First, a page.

Tell me, you who want to be under the law, are you not aware of what the law says? For it is written that Abraham had two sons, one by the slave woman and the other by the free woman . . . But what does the Scripture say? “Get rid of the slave woman and her son, for the slave woman’s son will never share in the inheritance with the free woman’s son.” (Gal. 4:21-30).

Laws are made for the benefit of society, to restrain or prohibit anti-social behaviour while enforcing that which is deemed socially beneficial. A lawless community would result in anarchy. Laws are enforced by the threat of punishment. However, there is no law that has the power to change the attitude of those who are rebellious and show contempt towards God. Paul taught that as good, perfect and spiritual the Law of Moses was, it was nevertheless powerless to change the sinful inclination of mankind. The Law condemns every single person as a sinner and lawbreaker, whether by a long or short margin. Moses deliberately set a precedent by giving the instruction that the man who desecrated the Sabbath day was to be put to death. So too, every sinner is deserving of the death sentence for transgressing God’s law. No flesh will be justified by observing the Law. The law was put in place to show us that we are sinful by nature and deserving of the penalty of death for the wages of sin is death. Only Christ is able to change our sinful nature by circumcising our heart.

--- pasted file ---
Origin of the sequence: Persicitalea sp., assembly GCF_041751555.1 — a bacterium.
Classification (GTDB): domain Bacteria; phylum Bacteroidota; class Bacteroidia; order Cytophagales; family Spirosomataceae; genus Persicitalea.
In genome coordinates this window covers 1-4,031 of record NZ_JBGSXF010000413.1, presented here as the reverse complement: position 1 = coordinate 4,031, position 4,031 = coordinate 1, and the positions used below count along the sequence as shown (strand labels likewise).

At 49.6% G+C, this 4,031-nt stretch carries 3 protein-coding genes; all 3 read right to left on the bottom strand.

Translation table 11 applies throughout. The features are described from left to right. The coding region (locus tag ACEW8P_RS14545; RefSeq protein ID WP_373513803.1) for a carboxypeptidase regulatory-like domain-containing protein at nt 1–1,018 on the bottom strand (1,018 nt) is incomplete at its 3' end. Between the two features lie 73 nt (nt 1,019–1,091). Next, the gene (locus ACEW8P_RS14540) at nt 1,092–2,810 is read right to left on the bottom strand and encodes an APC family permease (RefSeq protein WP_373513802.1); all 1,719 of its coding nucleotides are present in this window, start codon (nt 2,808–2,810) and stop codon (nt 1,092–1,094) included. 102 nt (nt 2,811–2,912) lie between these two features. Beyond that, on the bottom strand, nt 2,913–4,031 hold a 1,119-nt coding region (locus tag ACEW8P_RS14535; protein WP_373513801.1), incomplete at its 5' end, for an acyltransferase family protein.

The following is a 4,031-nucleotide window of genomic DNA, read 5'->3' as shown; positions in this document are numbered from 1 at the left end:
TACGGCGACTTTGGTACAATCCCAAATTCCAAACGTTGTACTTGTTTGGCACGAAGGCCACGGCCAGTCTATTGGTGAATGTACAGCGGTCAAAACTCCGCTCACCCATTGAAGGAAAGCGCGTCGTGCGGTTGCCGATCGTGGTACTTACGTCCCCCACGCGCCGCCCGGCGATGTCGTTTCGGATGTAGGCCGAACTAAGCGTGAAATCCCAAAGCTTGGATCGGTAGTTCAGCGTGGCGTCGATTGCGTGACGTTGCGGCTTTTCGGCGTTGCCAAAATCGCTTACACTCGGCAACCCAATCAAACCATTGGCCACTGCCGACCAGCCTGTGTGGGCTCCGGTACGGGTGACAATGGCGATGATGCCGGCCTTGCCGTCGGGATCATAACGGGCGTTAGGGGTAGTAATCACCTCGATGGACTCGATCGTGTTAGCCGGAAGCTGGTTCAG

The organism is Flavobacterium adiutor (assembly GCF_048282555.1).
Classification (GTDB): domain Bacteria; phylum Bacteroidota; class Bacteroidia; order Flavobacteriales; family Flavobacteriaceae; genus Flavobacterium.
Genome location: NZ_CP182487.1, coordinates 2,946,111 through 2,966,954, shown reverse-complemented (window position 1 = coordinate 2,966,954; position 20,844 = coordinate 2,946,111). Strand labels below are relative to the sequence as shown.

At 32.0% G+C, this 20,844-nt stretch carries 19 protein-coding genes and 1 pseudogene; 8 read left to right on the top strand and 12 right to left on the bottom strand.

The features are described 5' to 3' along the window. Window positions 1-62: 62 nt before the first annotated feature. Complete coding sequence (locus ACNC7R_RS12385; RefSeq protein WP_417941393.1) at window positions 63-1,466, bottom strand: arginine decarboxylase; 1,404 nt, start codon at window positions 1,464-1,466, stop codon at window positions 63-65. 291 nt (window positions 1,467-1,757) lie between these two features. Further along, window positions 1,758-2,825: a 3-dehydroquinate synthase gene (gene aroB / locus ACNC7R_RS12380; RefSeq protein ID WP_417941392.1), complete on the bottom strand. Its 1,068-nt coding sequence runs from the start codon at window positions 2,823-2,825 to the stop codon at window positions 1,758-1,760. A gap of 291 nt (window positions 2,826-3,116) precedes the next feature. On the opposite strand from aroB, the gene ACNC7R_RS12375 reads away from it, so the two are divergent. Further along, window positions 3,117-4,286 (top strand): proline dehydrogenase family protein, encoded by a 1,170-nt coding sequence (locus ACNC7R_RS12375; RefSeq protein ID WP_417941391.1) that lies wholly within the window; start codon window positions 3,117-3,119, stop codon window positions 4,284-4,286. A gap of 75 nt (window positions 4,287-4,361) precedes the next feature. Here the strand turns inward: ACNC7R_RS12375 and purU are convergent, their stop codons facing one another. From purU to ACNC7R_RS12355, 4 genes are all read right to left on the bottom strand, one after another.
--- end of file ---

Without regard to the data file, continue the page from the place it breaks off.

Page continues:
Freedom in Christ